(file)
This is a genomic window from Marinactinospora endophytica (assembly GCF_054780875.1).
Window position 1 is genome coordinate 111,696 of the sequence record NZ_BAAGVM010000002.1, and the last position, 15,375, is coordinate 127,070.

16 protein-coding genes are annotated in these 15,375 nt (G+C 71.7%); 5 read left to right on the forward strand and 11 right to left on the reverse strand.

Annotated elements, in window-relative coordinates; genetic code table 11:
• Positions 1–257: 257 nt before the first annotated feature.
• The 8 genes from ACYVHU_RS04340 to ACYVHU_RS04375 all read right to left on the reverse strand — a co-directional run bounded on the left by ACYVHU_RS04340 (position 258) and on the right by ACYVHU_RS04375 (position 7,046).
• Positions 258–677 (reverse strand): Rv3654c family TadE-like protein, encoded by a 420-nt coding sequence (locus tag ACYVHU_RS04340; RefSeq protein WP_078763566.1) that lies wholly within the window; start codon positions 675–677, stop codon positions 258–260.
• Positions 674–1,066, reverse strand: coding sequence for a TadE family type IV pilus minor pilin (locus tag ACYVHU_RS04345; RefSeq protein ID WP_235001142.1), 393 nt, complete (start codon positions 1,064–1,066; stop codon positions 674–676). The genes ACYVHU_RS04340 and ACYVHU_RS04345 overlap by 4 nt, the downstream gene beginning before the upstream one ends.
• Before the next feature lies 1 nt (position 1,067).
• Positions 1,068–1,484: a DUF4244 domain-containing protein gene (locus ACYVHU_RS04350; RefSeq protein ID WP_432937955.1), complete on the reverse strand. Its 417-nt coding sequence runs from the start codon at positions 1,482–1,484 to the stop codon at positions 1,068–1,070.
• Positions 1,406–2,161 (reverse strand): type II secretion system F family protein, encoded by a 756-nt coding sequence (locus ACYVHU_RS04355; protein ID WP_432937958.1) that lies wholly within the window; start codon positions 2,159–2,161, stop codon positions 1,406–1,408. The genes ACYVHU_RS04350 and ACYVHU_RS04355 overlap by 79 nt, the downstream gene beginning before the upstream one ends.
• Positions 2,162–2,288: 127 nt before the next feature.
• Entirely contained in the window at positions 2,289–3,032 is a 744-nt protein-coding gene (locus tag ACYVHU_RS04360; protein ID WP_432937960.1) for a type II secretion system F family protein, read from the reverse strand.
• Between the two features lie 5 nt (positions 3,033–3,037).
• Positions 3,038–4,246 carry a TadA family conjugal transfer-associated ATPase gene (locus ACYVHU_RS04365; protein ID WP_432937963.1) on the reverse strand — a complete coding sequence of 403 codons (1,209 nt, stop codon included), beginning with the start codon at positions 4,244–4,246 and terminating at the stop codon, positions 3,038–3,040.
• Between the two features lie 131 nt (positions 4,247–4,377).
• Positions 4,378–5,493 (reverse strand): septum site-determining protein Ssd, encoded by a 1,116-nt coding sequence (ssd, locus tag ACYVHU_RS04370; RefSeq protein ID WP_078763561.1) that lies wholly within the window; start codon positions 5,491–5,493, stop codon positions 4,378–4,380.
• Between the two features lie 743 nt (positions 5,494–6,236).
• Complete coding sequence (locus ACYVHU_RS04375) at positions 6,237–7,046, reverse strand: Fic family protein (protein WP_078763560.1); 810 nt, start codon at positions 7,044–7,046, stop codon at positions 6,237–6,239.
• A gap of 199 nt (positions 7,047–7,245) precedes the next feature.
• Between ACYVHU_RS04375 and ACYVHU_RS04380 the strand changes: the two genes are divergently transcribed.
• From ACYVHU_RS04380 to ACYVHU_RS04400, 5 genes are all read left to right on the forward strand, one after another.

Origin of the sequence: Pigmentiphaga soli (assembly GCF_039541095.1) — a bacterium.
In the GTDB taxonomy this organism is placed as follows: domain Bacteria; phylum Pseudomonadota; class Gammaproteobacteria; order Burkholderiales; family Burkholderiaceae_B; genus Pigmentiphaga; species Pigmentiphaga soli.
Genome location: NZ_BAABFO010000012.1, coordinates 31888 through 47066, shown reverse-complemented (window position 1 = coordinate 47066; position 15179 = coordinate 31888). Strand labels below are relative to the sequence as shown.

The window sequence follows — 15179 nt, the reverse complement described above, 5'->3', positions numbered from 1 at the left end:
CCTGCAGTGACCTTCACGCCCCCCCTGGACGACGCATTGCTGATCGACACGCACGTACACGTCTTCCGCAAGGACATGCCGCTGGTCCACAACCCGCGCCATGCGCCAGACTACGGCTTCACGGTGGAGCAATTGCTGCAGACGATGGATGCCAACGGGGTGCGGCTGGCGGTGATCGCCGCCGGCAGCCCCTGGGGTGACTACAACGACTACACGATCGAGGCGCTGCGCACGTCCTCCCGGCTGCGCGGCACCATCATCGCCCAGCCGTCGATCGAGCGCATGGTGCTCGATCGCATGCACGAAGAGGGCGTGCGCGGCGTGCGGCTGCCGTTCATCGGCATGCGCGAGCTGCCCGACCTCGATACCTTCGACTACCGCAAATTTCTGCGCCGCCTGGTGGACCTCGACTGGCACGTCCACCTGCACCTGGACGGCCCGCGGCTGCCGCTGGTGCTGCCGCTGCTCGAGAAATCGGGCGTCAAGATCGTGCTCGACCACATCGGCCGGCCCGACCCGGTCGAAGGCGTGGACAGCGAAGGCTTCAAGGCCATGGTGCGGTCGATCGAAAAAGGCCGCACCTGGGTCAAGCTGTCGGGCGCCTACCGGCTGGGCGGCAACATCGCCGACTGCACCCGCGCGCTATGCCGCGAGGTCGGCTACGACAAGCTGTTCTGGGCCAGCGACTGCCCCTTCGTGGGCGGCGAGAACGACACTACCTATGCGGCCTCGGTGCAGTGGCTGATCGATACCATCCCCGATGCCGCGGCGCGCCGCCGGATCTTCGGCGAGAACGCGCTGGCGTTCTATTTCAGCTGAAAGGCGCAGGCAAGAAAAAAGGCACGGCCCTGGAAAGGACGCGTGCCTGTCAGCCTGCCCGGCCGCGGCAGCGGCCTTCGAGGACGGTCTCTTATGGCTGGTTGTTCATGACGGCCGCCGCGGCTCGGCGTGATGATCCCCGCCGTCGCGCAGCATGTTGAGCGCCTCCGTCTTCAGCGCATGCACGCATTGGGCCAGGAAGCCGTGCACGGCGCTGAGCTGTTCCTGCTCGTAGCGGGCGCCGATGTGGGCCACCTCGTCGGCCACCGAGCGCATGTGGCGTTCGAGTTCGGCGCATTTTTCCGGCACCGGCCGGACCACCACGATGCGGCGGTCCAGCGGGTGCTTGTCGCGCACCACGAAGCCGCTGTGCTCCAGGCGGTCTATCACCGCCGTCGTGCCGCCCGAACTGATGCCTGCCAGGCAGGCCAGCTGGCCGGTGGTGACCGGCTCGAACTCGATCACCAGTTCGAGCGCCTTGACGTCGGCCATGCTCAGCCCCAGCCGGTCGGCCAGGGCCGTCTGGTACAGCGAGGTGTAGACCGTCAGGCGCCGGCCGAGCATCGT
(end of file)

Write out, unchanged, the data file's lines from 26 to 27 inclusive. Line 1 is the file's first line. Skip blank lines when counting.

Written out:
The window sequence follows — 15179 nt, the reverse complement described above, 5'->3', positions numbered from 1 at the left end:
CCTGCAGTGACCTTCACGCCCCCCCTGGACGACGCATTGCTGATCGACACGCACGTACACGTCTTCCGCAAGGACATGCCGCTGGTCCACAACCCGCGCCATGCGCCAGACTACGGCTTCACGGTGGAGCAATTGCTGCAGACGATGGATGCCAACGGGGTGCGGCTGGCGGTGATCGCCGCCGGCAGCCCCTGGGGTGACTACAACGACTACACGATCGAGGCGCTGCGCACGTCCTCCCGGCTGCGCGGCACCATCATCGCCCAGCCGTCGATCGAGCGCATGGTGCTCGATCGCATGCACGAAGAGGGCGTGCGCGGCGTGCGGCTGCCGTTCATCGGCATGCGCGAGCTGCCCGACCTCGATACCTTCGACTACCGCAAATTTCTGCGCCGCCTGGTGGACCTCGACTGGCACGTCCACCTGCACCTGGACGGCCCGCGGCTGCCGCTGGTGCTGCCGCTGCTCGAGAAATCGGGCGTCAAGATCGTGCTCGACCACATCGGCCGGCCCGACCCGGTCGAAGGCGTGGACAGCGAAGGCTTCAAGGCCATGGTGCGGTCGATCGAAAAAGGCCGCACCTGGGTCAAGCTGTCGGGCGCCTACCGGCTGGGCGGCAACATCGCCGACTGCACCCGCGCGCTATGCCGCGAGGTCGGCTACGACAAGCTGTTCTGGGCCAGCGACTGCCCCTTCGTGGGCGGCGAGAACGACACTACCTATGCGGCCTCGGTGCAGTGGCTGATCGATACCATCCCCGATGCCGCGGCGCGCCGCCGGATCTTCGGCGAGAACGCGCTGGCGTTCTATTTCAGCTGAAAGGCGCAGGCAAGAAAAAAGGCACGGCCCTGGAAAGGACGCGTGCCTGTCAGCCTGCCCGGCCGCGGCAGCGGCCTTCGAGGACGGTCTCTTATGGCTGGTTGTTCATGACGGCCGCCGCGGCTCGGCGTGATGATCCCCGCCGTCGCGCAGCATGTTGAGCGCCTCCGTCTTCAGCGCATGCACGCATTGGGCCAGGAAGCCGTGCACGGCGCTGAGCTGTTCCTGCTCGTAGCGGGCGCCGATGTGGGCCACCTCGTCGGCCACCGAGCGCATGTGGCGTTCGAGTTCGGCGCATTTTTCCGGCACCGGCCGGACCACCACGATGCGGCGGTCCAGCGGGTGCTTGTCGCGCACCACGAAGCCGCTGTGCTCCAGGCGGTCTATCACCGCCGTCGTGCCGCCCGAACTGATGCCTGCCAGGCAGGCCAGCTGGCCGGTGGTGACCGGCTCGAACTCGATCACCAGTTCGAGCGCCTTGACGTCGGCCATGCTCAGCCCCAGCCGGTCGGCCAGGGCCGTCTGGTACAGCGAGGTGTAGACCGTCAGGCGCCGGCCGAGCATCGT